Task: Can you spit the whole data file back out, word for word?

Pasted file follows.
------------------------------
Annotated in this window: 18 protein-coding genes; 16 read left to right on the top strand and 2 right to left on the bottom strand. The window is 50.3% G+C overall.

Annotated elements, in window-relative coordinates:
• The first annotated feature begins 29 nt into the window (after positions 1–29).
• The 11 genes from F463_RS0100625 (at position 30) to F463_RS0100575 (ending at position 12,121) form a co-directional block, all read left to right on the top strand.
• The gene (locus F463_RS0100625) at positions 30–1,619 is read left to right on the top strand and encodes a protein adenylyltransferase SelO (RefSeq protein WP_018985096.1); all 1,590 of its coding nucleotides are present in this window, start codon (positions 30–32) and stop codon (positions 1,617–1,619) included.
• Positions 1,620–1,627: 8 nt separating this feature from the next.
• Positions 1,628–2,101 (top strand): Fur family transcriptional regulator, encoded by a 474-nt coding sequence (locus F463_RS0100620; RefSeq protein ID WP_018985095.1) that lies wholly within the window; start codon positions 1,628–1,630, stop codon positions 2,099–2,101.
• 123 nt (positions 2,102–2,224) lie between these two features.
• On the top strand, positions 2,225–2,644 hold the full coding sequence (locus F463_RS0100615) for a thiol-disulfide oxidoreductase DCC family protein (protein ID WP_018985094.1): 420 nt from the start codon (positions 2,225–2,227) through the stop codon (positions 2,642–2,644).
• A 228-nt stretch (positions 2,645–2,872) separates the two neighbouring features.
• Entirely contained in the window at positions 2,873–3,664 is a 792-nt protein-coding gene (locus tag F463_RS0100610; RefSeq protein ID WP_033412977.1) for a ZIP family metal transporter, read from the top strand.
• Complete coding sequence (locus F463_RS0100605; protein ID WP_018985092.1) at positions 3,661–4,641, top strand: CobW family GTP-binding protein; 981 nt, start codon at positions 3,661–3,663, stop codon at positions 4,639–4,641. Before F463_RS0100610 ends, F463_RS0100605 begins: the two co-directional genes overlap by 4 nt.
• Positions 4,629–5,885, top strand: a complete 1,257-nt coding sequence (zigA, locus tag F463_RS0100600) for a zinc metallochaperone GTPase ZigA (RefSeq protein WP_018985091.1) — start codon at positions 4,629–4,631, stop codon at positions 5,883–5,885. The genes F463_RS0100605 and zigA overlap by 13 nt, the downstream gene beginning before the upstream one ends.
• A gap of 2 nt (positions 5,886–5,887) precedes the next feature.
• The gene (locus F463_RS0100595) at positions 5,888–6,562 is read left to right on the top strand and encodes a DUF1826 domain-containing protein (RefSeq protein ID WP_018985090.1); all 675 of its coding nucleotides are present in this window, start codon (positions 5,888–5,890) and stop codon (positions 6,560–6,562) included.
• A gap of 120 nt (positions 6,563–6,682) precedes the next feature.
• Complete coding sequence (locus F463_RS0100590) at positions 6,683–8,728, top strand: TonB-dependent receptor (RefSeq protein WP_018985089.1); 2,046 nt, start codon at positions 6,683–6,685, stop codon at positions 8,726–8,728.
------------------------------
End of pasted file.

Annotated in this window: 18 protein-coding genes; 16 read left to right on the top strand and 2 right to left on the bottom strand. The window is 50.3% G+C overall.

Annotated elements, in window-relative coordinates:
• The first annotated feature begins 29 nt into the window (after positions 1–29).
• The 11 genes from F463_RS0100625 (at position 30) to F463_RS0100575 (ending at position 12,121) form a co-directional block, all read left to right on the top strand.
• The gene (locus F463_RS0100625) at positions 30–1,619 is read left to right on the top strand and encodes a protein adenylyltransferase SelO (RefSeq protein WP_018985096.1); all 1,590 of its coding nucleotides are present in this window, start codon (positions 30–32) and stop codon (positions 1,617–1,619) included.
• Positions 1,620–1,627: 8 nt separating this feature from the next.
• Positions 1,628–2,101 (top strand): Fur family transcriptional regulator, encoded by a 474-nt coding sequence (locus F463_RS0100620; RefSeq protein ID WP_018985095.1) that lies wholly within the window; start codon positions 1,628–1,630, stop codon positions 2,099–2,101.
• 123 nt (positions 2,102–2,224) lie between these two features.
• On the top strand, positions 2,225–2,644 hold the full coding sequence (locus F463_RS0100615) for a thiol-disulfide oxidoreductase DCC family protein (protein ID WP_018985094.1): 420 nt from the start codon (positions 2,225–2,227) through the stop codon (positions 2,642–2,644).
• A 228-nt stretch (positions 2,645–2,872) separates the two neighbouring features.
• Entirely contained in the window at positions 2,873–3,664 is a 792-nt protein-coding gene (locus tag F463_RS0100610; RefSeq protein ID WP_033412977.1) for a ZIP family metal transporter, read from the top strand.
• Complete coding sequence (locus F463_RS0100605; protein ID WP_018985092.1) at positions 3,661–4,641, top strand: CobW family GTP-binding protein; 981 nt, start codon at positions 3,661–3,663, stop codon at positions 4,639–4,641. Before F463_RS0100610 ends, F463_RS0100605 begins: the two co-directional genes overlap by 4 nt.
• Positions 4,629–5,885, top strand: a complete 1,257-nt coding sequence (zigA, locus tag F463_RS0100600) for a zinc metallochaperone GTPase ZigA (RefSeq protein WP_018985091.1) — start codon at positions 4,629–4,631, stop codon at positions 5,883–5,885. The genes F463_RS0100605 and zigA overlap by 13 nt, the downstream gene beginning before the upstream one ends.
• A gap of 2 nt (positions 5,886–5,887) precedes the next feature.
• The gene (locus F463_RS0100595) at positions 5,888–6,562 is read left to right on the top strand and encodes a DUF1826 domain-containing protein (RefSeq protein ID WP_018985090.1); all 675 of its coding nucleotides are present in this window, start codon (positions 5,888–5,890) and stop codon (positions 6,560–6,562) included.
• A gap of 120 nt (positions 6,563–6,682) precedes the next feature.
• Complete coding sequence (locus F463_RS0100590) at positions 6,683–8,728, top strand: TonB-dependent receptor (RefSeq protein WP_018985089.1); 2,046 nt, start codon at positions 6,683–6,685, stop codon at positions 8,726–8,728.